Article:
We can live a happy life without having to care so much about looks and complexion.

But how can we bring this white skin craze to an end? This question brings us to my second point.

Something must be done to protect consumers from these products and advertisements.

The Food and Drug Administration's duty should not be limited only to testing products to see if they contain hazardous substances, but also to educate the public about the wise use of cosmetic products.

While the FDA cannot ban the sale of any products if their manufacturers follow legal requirements, the agency should counter pharmaceutical firms' aggressive marketing strategies by educating consumers about the right way to take care of their bodies without having to pay dearly for cosmetic products.

The FDA should also strictly enforce the Drug Act, which prohibits exaggerated claims about a drug's quality.

For this vaginal whitening product, a basic question which the FDA should ask is: Is it true that the feminine wash can make a woman's private parts fairer within four weeks?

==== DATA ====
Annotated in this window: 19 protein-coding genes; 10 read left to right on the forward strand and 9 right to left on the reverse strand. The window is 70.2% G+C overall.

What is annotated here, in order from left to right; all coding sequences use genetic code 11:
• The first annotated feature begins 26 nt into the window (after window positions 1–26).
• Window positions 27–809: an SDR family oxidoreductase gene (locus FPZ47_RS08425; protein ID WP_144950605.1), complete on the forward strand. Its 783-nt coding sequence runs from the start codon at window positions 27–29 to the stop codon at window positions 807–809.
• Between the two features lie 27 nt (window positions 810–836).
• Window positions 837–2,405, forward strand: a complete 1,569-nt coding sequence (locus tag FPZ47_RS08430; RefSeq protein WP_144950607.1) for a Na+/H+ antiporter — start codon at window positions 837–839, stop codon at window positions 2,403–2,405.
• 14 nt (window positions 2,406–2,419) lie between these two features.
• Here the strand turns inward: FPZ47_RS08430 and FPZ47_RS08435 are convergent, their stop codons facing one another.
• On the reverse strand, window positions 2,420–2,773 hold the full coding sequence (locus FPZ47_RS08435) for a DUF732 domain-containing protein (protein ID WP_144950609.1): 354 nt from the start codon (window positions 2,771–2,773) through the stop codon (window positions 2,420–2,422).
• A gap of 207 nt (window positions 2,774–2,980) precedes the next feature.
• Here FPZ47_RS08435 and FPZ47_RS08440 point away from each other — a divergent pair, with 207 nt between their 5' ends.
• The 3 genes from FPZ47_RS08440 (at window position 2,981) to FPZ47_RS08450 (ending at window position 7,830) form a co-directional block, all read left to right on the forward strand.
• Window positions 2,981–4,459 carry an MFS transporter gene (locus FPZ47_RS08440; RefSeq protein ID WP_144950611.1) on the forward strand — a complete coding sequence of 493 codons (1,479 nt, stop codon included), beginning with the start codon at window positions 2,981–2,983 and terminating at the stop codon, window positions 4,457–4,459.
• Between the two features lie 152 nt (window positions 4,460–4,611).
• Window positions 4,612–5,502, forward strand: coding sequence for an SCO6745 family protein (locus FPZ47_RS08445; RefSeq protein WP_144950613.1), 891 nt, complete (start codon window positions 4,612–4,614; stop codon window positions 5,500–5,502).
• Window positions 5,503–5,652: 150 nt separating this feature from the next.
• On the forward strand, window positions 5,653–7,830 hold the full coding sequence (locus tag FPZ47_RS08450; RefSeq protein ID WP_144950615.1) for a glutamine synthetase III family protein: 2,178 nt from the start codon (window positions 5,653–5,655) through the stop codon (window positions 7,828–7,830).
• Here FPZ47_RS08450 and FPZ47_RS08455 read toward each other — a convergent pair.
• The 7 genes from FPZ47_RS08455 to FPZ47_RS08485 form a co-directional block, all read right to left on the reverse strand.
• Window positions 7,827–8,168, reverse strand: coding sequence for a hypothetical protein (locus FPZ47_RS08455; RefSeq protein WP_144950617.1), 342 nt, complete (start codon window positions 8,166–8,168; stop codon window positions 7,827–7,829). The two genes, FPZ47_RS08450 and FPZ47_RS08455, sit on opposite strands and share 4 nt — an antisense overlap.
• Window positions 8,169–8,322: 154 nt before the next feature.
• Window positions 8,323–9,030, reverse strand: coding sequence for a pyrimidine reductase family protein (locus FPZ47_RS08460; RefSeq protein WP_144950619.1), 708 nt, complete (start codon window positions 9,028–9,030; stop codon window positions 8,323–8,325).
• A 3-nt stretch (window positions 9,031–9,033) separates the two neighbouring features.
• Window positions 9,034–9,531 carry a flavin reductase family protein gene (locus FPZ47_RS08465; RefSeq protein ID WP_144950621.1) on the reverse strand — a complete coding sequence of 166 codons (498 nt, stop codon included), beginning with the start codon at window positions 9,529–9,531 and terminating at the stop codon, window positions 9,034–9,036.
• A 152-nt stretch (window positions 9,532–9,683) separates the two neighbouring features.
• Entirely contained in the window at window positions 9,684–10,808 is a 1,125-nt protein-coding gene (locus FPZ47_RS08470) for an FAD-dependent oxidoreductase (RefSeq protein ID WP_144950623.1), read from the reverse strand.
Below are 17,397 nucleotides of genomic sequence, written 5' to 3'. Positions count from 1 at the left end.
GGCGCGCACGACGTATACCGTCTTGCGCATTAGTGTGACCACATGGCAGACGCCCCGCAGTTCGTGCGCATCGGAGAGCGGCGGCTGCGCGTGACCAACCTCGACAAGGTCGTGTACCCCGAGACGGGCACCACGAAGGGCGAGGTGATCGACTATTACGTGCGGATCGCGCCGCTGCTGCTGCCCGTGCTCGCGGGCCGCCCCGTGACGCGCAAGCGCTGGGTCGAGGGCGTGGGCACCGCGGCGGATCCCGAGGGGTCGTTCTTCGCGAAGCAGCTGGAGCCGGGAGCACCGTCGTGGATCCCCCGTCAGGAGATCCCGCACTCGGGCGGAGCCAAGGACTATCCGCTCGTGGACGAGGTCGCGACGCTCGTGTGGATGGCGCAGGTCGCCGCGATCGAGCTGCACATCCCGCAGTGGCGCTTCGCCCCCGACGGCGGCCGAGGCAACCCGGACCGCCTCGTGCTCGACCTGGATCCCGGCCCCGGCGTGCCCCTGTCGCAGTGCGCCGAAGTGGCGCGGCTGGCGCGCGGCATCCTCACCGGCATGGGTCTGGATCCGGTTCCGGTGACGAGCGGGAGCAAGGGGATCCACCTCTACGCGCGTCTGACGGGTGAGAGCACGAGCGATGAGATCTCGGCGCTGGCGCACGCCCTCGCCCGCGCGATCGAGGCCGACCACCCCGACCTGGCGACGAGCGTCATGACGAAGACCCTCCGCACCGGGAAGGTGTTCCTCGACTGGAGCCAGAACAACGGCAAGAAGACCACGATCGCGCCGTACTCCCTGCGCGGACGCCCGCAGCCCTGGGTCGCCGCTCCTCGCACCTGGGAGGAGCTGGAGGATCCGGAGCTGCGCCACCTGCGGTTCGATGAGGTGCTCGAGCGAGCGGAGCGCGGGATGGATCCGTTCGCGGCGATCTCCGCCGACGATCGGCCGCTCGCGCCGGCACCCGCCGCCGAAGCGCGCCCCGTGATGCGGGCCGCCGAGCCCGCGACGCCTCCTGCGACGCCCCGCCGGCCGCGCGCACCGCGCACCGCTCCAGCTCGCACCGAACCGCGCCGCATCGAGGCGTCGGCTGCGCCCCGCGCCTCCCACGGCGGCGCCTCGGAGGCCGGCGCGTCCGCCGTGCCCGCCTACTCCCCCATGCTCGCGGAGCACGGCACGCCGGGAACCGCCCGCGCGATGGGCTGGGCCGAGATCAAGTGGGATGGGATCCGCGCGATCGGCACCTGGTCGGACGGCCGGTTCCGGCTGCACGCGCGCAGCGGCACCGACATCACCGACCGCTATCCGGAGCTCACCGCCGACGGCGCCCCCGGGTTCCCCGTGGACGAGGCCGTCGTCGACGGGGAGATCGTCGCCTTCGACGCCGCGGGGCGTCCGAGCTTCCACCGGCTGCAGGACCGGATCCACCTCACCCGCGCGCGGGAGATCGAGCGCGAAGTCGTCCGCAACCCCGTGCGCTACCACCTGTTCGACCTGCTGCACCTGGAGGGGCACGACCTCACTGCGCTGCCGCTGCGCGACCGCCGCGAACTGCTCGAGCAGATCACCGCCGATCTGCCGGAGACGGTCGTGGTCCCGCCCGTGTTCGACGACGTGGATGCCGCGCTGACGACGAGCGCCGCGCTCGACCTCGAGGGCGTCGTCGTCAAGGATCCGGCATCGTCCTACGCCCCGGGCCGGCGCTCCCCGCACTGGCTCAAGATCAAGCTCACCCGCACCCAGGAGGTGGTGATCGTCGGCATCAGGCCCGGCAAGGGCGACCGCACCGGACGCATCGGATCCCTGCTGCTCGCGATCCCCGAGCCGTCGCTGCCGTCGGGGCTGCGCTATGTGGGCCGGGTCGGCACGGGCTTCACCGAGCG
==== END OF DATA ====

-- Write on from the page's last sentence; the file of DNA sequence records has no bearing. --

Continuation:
But in the end, consumers need strong media literacy so we are not easily lured by exaggerated advertising claims and we can make sensible decisions for ourselves.

We should not let cosmetics firms define for us what is "beautiful".

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Joined: 16 Apr 2006
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PostPosted: Sun Sep 30, 2012 8:39 am    Post subject: Reply with quote

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PostPosted: Fri Aug 01, 2014 12:10 am    Post subject: skin whitening Reply with quote

Cosmetic industry invents a lots of products. Many types of skin whitening products are available in market. But only few products result good. It all depends upon the skin. I consult with Dr herschthal. He is best in skin treatments. All types of skin problems like skin allergies, dark spots, burn out skin etc. T know more information you can check this link:
Boca Raton Dermatologist